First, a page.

Participants included individuals with receipts of at least 2 doses of messenger RNA (mRNA)–based COVID-19 vaccines, singleton pregnancy, no previous COVID-19 infection, paired maternal and cord samples, nondetectable antinucleocapsid antibody, no fetal genetic anomaly, and appropriate infant birth weight, Exclusion criteria included 1 dose or less of the COVID-19 vaccine and receiving a non-mRNA-based vaccine.

Data was available for maternal and cord anti-S IgG, number of vaccine doses, timing of doses, gestational age at delivery, and covariates. Electronical medical records were evaluated for clinical data.

Data on race, gender, ethnicity, insurance status, and body mass index (BMI) were also obtained.Preeclampsia and chronic hypertension diagnoses were defined by American College of Obstetricians and Gynecologists’ criteria and hypertension diagnosis at under 20 weeks’ gestation, respectively. 

Elecsys Anti-SARS-CoV-2 immunoassays (Roche Diagnostics) were used to test paired maternal and infant cord samples. This immunoassay has 99.5% sensitivity and 99.8% specificity.

There were 220 participants included in the final analysis, aged a median 34 years and with a median gravidity of 2 and parity of 0. Of participants, 81.8% were White, 2.3% Black, 11.9% Asian, 0.5% Alaska Native, 6.4% Hispanic, and 92.3% non-Hispanic. Private insurance was reported in 93.2% of participants.

Of deliveries, 36 were preterm and 184 full-term.Median BMI was significantly increased in patients with preterm delivery, as well as rates of pregestational diabetes, preeclampsia, and chronic hypertension. Preterm infants were delivered at a median 35.1 weeks and full-term infants a median 39.5 weeks.

The odds of cesarean delivery and neonatal intensive care unit admission among preterm births were 66.7% and 63.9%, respectively, and the median birth weight was 2437 g. Among full-term infants, these rates were 34.8%, 5.4%, and 3453 g.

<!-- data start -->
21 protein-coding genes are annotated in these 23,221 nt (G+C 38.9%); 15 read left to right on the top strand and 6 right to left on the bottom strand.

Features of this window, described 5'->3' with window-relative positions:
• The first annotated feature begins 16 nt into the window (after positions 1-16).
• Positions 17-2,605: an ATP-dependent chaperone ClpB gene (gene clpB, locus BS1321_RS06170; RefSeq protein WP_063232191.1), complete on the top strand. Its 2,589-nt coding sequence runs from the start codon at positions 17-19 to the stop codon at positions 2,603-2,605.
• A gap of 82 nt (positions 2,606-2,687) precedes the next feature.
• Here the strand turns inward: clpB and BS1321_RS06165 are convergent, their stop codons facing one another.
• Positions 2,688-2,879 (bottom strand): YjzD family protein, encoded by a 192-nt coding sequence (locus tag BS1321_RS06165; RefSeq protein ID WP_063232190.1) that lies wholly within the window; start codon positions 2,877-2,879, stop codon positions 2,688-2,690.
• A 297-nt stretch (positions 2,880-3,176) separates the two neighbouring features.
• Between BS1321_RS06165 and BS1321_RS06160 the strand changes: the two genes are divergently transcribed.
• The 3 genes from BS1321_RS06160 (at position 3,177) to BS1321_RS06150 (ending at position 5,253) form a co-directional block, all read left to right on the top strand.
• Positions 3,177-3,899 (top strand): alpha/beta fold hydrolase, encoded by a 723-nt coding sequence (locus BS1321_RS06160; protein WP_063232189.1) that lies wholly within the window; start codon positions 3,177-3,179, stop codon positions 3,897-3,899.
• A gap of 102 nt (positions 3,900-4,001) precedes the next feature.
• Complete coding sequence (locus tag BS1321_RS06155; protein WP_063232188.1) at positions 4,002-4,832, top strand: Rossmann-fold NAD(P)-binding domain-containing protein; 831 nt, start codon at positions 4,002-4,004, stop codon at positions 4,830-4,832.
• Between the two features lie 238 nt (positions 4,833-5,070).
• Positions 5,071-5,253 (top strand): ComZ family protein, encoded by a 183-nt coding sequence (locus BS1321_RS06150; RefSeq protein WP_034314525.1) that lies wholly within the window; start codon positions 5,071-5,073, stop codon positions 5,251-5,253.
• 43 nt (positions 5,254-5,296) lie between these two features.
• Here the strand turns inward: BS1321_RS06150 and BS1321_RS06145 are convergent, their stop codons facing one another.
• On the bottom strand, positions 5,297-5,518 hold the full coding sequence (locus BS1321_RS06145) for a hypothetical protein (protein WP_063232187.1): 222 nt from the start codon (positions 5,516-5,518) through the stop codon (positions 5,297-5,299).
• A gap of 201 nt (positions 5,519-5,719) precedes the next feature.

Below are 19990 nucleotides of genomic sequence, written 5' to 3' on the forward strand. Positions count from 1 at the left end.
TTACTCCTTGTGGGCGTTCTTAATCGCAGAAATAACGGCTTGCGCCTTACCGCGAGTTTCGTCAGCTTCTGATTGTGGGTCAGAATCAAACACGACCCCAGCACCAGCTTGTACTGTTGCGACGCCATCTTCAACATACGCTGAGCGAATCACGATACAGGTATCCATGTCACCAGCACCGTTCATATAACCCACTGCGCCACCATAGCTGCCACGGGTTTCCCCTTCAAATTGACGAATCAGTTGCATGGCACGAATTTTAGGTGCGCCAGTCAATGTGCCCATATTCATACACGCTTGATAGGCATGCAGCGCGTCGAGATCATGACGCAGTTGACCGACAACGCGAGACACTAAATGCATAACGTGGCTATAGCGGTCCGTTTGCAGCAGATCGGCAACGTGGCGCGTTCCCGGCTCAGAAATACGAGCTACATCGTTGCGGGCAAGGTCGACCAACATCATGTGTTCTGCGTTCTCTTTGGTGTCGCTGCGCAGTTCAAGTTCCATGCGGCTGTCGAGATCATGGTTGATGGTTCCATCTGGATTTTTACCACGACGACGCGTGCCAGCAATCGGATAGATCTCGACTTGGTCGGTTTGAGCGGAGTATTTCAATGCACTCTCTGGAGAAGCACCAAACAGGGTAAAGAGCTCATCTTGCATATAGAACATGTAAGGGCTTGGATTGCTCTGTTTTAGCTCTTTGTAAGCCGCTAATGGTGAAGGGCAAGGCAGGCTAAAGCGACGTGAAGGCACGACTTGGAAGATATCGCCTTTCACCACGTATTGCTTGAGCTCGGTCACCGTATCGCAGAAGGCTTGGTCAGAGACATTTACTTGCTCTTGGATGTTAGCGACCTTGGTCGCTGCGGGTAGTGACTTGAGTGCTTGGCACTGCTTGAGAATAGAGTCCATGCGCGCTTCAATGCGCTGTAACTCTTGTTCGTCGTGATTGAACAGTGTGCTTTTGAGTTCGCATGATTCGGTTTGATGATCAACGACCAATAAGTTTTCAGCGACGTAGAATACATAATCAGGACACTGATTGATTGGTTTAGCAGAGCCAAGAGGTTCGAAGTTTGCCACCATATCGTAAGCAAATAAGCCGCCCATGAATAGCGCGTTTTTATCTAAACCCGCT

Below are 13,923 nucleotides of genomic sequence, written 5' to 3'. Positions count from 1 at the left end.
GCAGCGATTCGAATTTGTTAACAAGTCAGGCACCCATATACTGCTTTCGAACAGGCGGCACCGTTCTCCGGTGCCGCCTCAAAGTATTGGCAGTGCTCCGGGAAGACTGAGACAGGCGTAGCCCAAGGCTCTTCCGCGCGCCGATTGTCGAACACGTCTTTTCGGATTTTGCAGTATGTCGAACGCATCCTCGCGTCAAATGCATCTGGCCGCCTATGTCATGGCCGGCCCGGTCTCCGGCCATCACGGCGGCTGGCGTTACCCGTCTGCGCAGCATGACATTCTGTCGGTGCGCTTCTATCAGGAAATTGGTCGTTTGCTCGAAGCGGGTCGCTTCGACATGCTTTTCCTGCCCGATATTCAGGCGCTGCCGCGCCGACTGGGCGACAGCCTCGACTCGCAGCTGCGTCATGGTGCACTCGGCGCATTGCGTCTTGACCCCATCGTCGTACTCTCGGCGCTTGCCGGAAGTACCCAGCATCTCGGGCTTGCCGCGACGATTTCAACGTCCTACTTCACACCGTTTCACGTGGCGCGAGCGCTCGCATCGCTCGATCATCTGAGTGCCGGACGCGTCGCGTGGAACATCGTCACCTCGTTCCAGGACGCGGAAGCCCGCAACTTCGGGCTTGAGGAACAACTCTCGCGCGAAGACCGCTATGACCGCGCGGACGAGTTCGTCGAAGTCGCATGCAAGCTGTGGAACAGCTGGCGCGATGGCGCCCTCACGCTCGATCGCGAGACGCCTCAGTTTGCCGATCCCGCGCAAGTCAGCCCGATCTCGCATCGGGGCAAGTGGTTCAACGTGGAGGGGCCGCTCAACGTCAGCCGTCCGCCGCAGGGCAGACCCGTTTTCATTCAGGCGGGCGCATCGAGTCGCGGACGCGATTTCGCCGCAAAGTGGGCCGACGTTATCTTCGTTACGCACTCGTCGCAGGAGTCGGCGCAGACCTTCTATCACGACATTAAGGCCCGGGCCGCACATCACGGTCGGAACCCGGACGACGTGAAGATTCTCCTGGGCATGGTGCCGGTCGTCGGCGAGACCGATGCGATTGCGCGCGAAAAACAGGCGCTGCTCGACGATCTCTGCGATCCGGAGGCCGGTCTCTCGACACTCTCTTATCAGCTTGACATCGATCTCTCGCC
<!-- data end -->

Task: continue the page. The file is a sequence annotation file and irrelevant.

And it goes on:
Receival of 2 COVID-19 vaccine doses before delivery was reported in 55% of participants and 3 or more in 45%. Of preterm deliveries, 69.4% of patients received 3 or more doses and 30.6% 2 doses. Among full-term deliveries, these rates were 40.2% and 59.8%, respectively.

The unadjusted geometric mean concentration (GMC) for maternal anti-S antibodies was 674 after 2 doses and 8159 after 3 or more doses. For cord anti-S antibodies, these numbers were 1000 and 9992, respectively. 

Decreased cord to maternal antibody ratios were observed among preterm births compared to full-term births, at 1.18 and 1.40, respectively. However, a significant difference was not observed based on preterm vs full-term birth status in adjusted models.

These results indicated 2 or less doses of COVID-19 vaccination may not provide adequate protection for infants. Investigators recommended further research to determineoptimal COVID-19 vaccine dosing for maternal and infant protection.

Reference

Kachikis A, Pike M, Eckert LO, et al. Timing of maternal COVID-19 vaccine and antibody concentrations in infants born preterm. JAMA Netw Open. 2024;7(1):e2352387. doi:10.1001/jamanetworkopen.2023.52387